[rescue] Mainframe on eBay

Skeezics Boondoggle skeezics at q7.com
Sat Sep 17 02:51:22 CDT 2005

On Fri, 16 Sep 2005, Patrick Finnegan wrote:

> Skeezics Boondoggle declared on Friday 16 September 2005 09:58 pm:
> >
> > Well, I was mostly poking at the notion that machines that just a
> > couple of years ago were still sold new for > $1M are now available on
> > Ebay for less than $10K was astonishing; seriously, who here 2-3 years
> > ago would have ever even considered owning a box that big?
> The people that bought a SC2000E a few years ago for much less than 
> that. :)

Hee hee.  Hey, you're talkin' to the King Of the Sun4d's. :-)  SuperSPARCs 
rule!  Heh. :-)

> I bet the Oracle DBA didn't have to fix the hardware.  It seems somewhat 
> hit-or-miss; one of our E10ks (which we use as parts to the other two) 
> had lots of issues, and the other two seemed to be more reliable, until 
> we put parts from the other one in them.

Wow.  Finicky.  That's kind of a bummer, given how much positive 
experience I've had with Sun's reliability over the years.  I guess, 
though, that the high-end machines just don't have the user base to help 
identify problems quickly; at least in higher volume products you tend to 
find bugs more readily...

> It may not be every machine, but some machines that Sun has shipped sure 
> seem to have intermittent problems that may not surface right away.

True enough.  I was rather displeased with Sun about not being more
forthright about owning up to the problems with the 400Mhz/8MB modules,
but they were very responsive when it came to swapping them out.  And in
each case, once the bad module was replaced, the affected machine was
problem-free.  And I ran two dozen E420Rs, an E4500, couple of U1's and
U2's and three NetApps for over 376 days straight - from the day we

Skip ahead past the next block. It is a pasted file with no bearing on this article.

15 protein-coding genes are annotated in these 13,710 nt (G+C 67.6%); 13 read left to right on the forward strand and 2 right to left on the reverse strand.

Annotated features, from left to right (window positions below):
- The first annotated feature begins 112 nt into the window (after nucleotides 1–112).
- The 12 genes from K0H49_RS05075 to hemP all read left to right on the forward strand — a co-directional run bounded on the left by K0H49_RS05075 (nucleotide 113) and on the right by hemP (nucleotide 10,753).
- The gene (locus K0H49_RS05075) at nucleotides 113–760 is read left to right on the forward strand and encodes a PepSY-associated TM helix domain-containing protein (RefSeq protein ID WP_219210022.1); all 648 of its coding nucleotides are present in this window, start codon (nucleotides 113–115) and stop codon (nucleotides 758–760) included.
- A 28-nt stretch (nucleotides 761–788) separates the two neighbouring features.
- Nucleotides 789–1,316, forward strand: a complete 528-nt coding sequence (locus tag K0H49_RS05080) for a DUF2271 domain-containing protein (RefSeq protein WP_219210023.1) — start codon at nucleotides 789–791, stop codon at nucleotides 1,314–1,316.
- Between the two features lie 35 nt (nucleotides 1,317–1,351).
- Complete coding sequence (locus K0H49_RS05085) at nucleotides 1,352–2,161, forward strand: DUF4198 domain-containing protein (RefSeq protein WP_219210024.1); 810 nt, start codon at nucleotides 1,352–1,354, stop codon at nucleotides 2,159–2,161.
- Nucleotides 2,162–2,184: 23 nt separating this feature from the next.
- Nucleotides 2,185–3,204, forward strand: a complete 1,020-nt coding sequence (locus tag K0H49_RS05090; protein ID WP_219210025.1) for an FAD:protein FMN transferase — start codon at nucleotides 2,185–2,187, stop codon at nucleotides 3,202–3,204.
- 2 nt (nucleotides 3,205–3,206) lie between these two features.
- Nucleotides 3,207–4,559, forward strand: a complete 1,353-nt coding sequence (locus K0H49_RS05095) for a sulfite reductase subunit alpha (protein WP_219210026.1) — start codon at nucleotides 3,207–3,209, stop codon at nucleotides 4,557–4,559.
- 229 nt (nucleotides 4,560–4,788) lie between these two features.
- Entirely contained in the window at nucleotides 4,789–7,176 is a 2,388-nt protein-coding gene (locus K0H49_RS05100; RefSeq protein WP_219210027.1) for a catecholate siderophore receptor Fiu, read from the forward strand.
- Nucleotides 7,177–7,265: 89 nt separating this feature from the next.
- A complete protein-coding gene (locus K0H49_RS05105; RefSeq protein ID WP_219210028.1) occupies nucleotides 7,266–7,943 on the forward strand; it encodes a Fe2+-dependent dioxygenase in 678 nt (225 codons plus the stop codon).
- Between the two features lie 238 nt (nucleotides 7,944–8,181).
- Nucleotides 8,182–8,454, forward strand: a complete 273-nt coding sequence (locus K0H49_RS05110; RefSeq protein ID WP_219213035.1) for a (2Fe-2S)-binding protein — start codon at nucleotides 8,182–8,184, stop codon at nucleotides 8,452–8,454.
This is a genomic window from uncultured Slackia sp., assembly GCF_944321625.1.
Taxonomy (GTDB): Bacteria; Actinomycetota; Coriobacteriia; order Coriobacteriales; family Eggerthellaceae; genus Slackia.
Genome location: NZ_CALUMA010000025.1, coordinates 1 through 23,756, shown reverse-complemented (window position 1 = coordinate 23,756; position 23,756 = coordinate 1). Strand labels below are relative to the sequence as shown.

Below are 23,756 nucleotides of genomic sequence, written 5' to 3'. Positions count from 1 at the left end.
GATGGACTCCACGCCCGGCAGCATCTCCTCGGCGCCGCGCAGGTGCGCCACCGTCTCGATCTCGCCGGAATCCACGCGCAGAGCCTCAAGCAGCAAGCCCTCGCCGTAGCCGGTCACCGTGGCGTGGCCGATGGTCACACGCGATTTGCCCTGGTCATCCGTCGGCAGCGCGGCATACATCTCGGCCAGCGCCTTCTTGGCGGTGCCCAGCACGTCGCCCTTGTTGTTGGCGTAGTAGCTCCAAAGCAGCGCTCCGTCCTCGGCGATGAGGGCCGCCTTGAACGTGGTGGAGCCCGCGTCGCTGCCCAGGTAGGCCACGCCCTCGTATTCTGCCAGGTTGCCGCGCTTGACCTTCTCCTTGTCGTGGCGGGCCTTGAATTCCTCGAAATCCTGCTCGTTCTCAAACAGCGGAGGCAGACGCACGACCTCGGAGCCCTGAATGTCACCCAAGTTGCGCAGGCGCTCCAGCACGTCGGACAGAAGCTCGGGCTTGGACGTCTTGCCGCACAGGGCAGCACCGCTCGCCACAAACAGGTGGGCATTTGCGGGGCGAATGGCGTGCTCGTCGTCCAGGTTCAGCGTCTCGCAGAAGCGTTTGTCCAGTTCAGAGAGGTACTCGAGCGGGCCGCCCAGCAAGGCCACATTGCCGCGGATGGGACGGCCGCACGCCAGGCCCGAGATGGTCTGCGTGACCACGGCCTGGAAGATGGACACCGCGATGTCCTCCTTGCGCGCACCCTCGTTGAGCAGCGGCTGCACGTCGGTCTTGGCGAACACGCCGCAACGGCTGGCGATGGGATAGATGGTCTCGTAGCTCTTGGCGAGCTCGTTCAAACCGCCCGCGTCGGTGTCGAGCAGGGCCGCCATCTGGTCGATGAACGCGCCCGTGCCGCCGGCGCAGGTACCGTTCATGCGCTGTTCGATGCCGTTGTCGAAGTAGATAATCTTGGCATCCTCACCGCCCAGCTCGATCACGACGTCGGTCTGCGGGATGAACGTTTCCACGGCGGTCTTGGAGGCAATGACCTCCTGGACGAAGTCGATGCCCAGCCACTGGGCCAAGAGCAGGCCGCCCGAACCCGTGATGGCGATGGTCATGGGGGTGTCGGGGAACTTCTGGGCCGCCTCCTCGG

remodelled and upgraded our server room and launched our new product until
the day the company shut down - with no hiccups.  Three years of that kind
of reliability (despite horrific cooling problems early on, until I forced
them to upgrade our AC unit) is what allowed me to convince management to
trust my purchasing recommendations.  Was I just lucky? :-)

> > Well, I'd still take on an E10K if I could.  Besides, with prices so
> > damn low, and with so much kit out there for sale, you can easily
> > stock up on a few spares. :-)  And since Sun seems destined...
> An E10K uses IIRC 8x30A, 200-240V feeds (probably only 4 are necessary).  
> You have enough cooling and money to run the machine (power and cooling) 
> laying around?

Sunsolve says max input power is 13,456 watts, with 5 redundant 30A line
cords.  So it looks like you could get away with 3 circuits (max 24A @
240V per line cord) or maybe add a 4th for N+1.  Out of my new 200A
(single phase, sigh) house panel, my server room is currently wired for
2x20A @ 120V (lights and outlets), 3x30A @ 120V (one 3KVA UPS for each
rack), and 1x30A @ 240V for a 2000E or an 11/750, whichever I can get down
the steps... (I was so tempted to go 3-phase and try to shoehorn a CS6400
in here... and that puppy draws 4KW more than a puny E10K.)  I'll get
around to replacing the 70A meter socket, um, "real soon now."

Right now in that room I've got one Cisco 678 + 3548 switch, a 3com
switch, a small hub, a 32-port serial concentrator, a 4-way SS20, two U1s,
a U2, two 220Rs, two 420Rs, two 8-slot Andataco LVD SCSI trays, a NetApp
F330, a NetApp F720, and a Sun L1000 tape jukebox - plus the most badass
German engineered 14" 1800CFM fan (two air changes/minute!) cooling it
all.  That's not including the bench of desktop machines that I plan to
move in there, or the NetApp F760 and the E4500 I plan to pull out of
storage. :-)

Seriously, once you pass $200/mo in electric bills, another few KwH's to
run the E10K isn't a problem.  I mean, we're at the point of rubber rooms
and family interventions anyway.  I tell them I'm running weather
simulations - computing how much my computer room is contributing to